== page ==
The major motorsport shows were all on stage this past weekend as NASCAR, Formula 1 and IndyCar all played around, made some noise and laid some rubber — with a little bit of carnage included. Combined, all three provided an interesting, disparate and engaging display of racing and culture. That seems like a pretty good weekend.
The thing is, all three races featured that unfortunate aspect that be a plague to any event: some of the best drivers were taken out or removed from the race long before it neared its conclusion. The equivalent here seems to be like a starting QB leaving the game in the first quarter or a star pitcher grabbing his arm in the first inning and walking off the mound. Yes, thereʻs still the rest of the competition to be held, but there just feels a little like something is missing.
Sometimes that leads to great stories, like Erik Jones earning his first win, and sometimes it just showcases the gap between the star and the rest of the field. Were the IndyCar and F1 races more like the former than the latter? Well, maybe for IndyCar. In F1, even after Valtteri Bottas took the lead, the race still looked like it was Sebastian Vettelʻs to lose, and thatʻs with Lewis Hamilton making enough of a recovery to be near the front.
What the outcomes of all three races really did was add more intrigue to the championships, though their lasting prowess may be up for debate.
But whatever, it was a full schedule of racing, and if youʻre a fan, the outcomes are only part of the story.
Letʻs get happy.
Happiness Is…18. No, this is not another post about Kyle Busch. Yes, heʻs really good. Yes, heʻs got five wins this season. Yes, many of you donʻt like him. Considering last weekʻs post about Busch went over like a lead balloon, letʻs look at the fact that the Cup schedule is now 18 races old. That means the season is half over. Simple math shows that thereʻs only eight races left until the playoffs (Please, someone, check my math).
With Erik Jones winning at Daytona this past weekend, another spot is locked down for the playoffs. Whatʻs wild about that aspect is that only seven drivers have won this year, and, from a statistical standpoint, two of those winnerʻs could be considered flukes. Of course, flukes are the very nature of restrictor-plate racing.
That also means that spots eight and up have no wins. So what? Well, the names on the Yet-to-Win-This-Season list are kind of surprising. Yes, Hendrick Motorsports is struggling, but Jimmie Johnson and Chad Knaus have usually stolen a win by this juncture in a season. Whatʻs more to Johnsonʻs predicament is that heʻs only 54 points ahead of 17th. That being said, Ricky Stenhouse Jr is that driver in 17th, and it is unlikely that anyone is going to give him any slack the rest of the season, so heʻs probably not making a run for the playoffs — so Johnson should be safe.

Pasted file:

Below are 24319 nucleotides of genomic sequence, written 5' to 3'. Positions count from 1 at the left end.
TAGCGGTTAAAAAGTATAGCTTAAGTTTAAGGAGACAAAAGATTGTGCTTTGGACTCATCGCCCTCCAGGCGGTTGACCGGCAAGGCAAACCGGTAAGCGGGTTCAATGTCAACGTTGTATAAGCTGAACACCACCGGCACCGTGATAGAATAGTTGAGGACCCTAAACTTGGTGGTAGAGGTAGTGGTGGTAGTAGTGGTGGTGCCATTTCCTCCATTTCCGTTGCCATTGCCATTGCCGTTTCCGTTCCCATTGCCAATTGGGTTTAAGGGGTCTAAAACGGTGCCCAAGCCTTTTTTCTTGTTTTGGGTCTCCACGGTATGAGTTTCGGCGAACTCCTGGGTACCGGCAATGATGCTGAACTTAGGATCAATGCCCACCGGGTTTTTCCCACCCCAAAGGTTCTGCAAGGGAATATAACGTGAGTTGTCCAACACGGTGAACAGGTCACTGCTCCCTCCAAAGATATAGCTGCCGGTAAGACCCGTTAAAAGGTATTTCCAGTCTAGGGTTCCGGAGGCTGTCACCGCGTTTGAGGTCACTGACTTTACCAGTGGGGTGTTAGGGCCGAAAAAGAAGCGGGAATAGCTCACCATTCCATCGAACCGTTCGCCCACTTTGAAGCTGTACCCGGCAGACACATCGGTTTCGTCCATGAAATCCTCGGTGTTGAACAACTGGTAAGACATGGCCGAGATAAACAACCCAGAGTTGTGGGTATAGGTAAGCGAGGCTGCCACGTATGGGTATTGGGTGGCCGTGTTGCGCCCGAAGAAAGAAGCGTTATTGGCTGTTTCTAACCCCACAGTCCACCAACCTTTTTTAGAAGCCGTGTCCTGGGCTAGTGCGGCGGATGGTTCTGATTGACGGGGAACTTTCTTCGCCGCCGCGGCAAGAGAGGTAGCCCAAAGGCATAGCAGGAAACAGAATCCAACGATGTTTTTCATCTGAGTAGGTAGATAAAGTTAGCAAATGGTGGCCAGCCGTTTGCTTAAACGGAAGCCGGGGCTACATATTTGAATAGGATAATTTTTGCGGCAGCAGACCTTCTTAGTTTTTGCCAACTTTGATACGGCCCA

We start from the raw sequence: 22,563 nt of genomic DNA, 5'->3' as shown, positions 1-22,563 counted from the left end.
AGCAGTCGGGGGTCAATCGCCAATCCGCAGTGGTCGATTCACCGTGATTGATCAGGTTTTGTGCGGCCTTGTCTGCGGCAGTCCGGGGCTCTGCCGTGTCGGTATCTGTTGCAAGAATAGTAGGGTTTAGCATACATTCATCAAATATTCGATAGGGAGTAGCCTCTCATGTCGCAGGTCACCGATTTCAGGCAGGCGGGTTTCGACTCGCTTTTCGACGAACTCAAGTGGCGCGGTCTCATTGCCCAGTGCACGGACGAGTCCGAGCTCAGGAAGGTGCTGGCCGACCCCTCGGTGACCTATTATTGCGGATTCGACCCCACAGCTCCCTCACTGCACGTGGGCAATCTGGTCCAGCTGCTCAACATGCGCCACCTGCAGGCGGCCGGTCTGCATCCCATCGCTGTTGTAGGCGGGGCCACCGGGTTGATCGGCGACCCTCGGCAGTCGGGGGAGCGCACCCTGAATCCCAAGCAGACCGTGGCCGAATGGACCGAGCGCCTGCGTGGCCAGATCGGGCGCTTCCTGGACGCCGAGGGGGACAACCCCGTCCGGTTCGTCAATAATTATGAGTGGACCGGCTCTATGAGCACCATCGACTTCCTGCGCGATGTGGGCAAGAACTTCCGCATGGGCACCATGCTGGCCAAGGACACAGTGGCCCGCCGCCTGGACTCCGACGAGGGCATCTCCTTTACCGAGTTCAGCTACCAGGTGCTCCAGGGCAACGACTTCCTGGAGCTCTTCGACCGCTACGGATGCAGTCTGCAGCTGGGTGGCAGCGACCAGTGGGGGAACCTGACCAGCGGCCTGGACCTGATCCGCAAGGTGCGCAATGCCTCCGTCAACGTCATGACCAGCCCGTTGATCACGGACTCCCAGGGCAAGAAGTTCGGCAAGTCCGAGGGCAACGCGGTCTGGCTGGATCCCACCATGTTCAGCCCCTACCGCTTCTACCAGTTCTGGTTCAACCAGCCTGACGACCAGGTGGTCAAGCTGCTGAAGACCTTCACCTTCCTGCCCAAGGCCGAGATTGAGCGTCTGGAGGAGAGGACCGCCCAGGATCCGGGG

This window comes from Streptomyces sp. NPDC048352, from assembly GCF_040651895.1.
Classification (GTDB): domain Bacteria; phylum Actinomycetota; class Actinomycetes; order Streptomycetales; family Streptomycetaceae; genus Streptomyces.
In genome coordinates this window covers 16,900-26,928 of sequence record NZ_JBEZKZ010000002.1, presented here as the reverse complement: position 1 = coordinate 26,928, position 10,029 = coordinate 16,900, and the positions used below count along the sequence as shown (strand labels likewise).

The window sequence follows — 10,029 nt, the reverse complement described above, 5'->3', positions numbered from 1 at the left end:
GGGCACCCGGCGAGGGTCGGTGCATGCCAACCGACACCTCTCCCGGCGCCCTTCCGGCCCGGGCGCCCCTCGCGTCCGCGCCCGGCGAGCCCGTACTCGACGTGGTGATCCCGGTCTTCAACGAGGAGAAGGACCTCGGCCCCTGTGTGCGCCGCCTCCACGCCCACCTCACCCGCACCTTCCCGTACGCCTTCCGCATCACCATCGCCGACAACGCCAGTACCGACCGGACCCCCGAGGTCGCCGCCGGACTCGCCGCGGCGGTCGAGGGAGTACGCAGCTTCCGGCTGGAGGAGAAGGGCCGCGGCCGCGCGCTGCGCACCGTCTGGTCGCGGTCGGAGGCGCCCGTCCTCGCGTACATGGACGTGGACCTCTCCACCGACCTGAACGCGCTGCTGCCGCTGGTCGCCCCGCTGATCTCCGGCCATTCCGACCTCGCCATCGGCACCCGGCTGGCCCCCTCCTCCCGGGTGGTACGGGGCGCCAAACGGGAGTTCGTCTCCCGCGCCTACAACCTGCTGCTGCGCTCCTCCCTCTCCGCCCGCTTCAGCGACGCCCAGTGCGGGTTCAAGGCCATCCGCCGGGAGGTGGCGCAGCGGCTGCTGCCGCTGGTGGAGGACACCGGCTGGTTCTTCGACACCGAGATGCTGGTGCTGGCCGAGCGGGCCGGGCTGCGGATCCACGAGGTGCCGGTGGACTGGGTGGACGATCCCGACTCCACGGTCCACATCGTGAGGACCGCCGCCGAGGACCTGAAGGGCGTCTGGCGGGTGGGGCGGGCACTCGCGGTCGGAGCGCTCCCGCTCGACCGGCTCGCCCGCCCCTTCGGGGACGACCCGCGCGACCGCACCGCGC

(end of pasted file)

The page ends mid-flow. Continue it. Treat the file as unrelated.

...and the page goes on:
One argument here is: so what? The best drivers are winning the races and thatʻs how it should be. True, and no argument. Itʻs more that it seems that the top drivers are lapping the field and everyone else is eating ice cream. Those top drivers have also accumulated enough playoff points that they’ve already advanced to Round 3. But doesn’t a little unpredictability add some fun?
Happiness Is…10. Like the Cup schedule, the Formula 1 schedule has reached its midpoint, sort of. This yearʻs schedule features 21 races, so midway through the German Grand Prix on July 22, will highlight the halfway mark. And how do things stand? This story is pretty f*&ing simple.
Sebastian Vettel is leading the way with Lewis Hamilton in his slipstream. After Hamilton, sits Kimi Raikkonen, and heʻs just about two race wins behind Hamilton. To say that the top two drivers have separated themselves from everyone else is rather obvious. These two have already been getting all the resources that Ferrari and Mercedes can muster and that wonʻt change.
What may make the second-half of the season more intriguing is how both teams use their second drivers as tactical chess pieces on the track to help with either Vettel or Hamilton.
One fascinating story to follow will be to watch how the performance of Red Bull goes. Now that they’ve broken ties with their current engine manufacturer, will Renault continue to work with their every whim? Will they still be giving it all, or will they start turning toward the 2019 season when they need supply only themselves and McLaren with engines? Hey, at least thatʻs a story that doesn’t focus on the frontrunners, right?
Happiness Is…11. OK, so this one doesn’t fit in with the others. The IndyCar series has run 11 races this season … but they have only 6 more to go. Wait. They have only six more? They have only 17 races? Thatʻs not truly a surprise as much as it is a funny recollection.
If any of those three drivers find the wall a couple too many times then thereʻs the prospect that Ryan Hunter-Reay or Will Power could sneak into the proverbial picture. Thatʻs actually what makes this series fascinating — itʻs the fact that this season has been so peculiarly unpredictable that no one really seems to be taking over. Cheers to that.
About the author
As a writer and editor, Ava anchors the Formula 1 coverage for the site, while working through many of its biggest columns. Ava earned a Masters in Sports Studies at UGA and a PhD in American Studies from UH-Mānoa. Her dissertation Chased Women, NASCAR Dads, and Southern Inhospitality: How NASCAR Exports The South is in the process of becoming a book.